→ Only Upstart prevented junk data from polluting their sign-ups in my case. SoFi prevented a full application from being recorded but will still record a bogus partial sign-up and subsequent drop-off. All of the others have a full junk sign-up and account polluting their data.

That may be completely irrelevant to them as all of them prevented offering bogus me a loan or rate, which could be all they care about. However, assuming that there are more people doing junk sign-ups or test sign-ups or right-out fraudulent ones out there in the world (as there surely must be) they cannot use their data to learn before cleaning the data of junk first.

Upstart does not have my junk sign-up in their data at all, as they stopped me from going through the application process before I even started, while none of their competitors did.

I do not know how Upstart prevented me from applying/checking my rate (I assume it’s based on my IP address) but the fact that they did means something to me: their data is cleaner than their competitors’, meaning that they can improve and learn from it better than them. If, as I’m sure is the case, they have many more of these types of processes stopping garbage data in their site (Paul Gu said as much in an interview), then their data is much, much cleaner than their competitors’, more relevant, and getting more so with every sign-up.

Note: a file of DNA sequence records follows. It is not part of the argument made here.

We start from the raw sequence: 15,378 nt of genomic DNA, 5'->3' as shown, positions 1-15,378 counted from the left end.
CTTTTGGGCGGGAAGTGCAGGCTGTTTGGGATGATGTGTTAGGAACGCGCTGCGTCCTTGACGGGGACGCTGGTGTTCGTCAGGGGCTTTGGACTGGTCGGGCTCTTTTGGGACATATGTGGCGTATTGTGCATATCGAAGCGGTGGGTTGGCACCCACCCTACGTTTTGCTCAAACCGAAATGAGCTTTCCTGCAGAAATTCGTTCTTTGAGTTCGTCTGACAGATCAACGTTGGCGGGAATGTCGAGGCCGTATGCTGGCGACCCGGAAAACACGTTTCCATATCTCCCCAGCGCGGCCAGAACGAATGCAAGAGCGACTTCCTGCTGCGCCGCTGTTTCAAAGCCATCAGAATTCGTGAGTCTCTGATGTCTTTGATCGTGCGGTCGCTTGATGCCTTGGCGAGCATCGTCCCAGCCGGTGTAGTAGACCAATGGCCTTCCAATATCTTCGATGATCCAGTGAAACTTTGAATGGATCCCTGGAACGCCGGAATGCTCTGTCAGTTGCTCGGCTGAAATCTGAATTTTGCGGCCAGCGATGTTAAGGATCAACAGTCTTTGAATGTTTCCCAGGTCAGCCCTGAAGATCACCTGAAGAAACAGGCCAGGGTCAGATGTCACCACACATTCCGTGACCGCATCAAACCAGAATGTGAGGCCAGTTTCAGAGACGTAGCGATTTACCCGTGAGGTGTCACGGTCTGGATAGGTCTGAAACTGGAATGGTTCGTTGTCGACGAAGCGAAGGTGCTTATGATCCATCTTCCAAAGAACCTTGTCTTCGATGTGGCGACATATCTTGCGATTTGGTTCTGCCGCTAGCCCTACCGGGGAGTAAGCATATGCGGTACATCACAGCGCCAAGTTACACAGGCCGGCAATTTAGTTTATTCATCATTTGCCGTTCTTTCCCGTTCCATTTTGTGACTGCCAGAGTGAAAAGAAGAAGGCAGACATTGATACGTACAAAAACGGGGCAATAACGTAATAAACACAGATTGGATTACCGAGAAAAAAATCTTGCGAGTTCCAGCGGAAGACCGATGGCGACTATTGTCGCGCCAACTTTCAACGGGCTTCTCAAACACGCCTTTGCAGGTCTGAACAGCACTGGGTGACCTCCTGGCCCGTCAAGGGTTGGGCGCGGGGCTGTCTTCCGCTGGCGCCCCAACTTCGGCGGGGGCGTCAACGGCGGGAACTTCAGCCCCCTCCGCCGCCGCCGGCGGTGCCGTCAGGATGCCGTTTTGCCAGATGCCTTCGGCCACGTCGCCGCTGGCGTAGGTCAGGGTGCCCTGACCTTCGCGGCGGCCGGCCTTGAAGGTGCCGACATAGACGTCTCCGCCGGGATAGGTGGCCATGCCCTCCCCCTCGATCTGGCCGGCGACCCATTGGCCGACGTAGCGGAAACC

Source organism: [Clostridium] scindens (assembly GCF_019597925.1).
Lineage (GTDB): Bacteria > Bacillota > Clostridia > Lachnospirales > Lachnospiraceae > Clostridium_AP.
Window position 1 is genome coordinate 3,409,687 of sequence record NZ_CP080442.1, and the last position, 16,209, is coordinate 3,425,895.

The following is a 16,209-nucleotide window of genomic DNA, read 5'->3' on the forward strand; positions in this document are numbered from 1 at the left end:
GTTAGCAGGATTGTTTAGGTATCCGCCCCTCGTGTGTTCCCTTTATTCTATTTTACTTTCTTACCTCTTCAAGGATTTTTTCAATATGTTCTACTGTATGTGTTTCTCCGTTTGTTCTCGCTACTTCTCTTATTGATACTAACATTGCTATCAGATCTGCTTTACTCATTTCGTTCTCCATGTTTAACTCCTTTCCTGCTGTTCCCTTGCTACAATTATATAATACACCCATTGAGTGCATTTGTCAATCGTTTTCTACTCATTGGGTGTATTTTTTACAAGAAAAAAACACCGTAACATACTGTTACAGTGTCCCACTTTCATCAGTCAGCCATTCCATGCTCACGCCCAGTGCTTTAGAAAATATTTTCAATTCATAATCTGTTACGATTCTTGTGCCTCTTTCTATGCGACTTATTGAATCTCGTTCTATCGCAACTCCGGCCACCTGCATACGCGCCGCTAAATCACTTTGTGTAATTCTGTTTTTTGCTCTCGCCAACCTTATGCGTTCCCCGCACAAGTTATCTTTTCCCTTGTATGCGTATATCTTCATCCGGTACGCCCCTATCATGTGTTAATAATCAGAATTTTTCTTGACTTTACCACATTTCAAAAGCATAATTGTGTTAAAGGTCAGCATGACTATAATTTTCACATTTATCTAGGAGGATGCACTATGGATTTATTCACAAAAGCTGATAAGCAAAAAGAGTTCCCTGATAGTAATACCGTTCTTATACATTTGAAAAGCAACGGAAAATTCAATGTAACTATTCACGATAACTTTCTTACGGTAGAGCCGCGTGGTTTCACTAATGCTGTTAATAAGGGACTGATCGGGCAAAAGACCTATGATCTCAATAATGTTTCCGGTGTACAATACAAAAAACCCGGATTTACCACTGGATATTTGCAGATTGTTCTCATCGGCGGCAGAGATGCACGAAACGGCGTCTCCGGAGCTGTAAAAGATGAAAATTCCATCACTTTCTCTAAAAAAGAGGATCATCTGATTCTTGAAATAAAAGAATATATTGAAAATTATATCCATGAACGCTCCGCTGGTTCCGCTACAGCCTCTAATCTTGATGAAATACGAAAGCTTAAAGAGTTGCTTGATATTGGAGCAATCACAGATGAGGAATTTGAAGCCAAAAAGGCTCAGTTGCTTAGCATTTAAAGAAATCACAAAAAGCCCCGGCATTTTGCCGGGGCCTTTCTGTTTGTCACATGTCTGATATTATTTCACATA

Hi wsm007.
Like you I live outside the US and even accessing without a VPN forces me to prove that I’m not a robot by battling through that Captcha nonsense.
This is particularly annoying since:
a) I can’t discern whether a kayak or a canoe can be classified as a boat.
b) Whether a traffic light pole counts as part of the traffic light
c) What on earth part of a motorcycle is identifiable by a close up of a red tyre.
d) I’m a robot.

But having said that then at least I can go directly to their investor relations sections via a Google search after I emailed Upstart to complain that their investors from outside the USA might actually want to listen to their earnings conferences.

So… I wouldn’t read too much into their Captcha process weeding out anyone other than by your (and my) IP address.

But anyway, to add some value to this post then I’d highly recommend this Youtube interview with one of their Machine Learning team. I think that he explains why what they are doing is unique: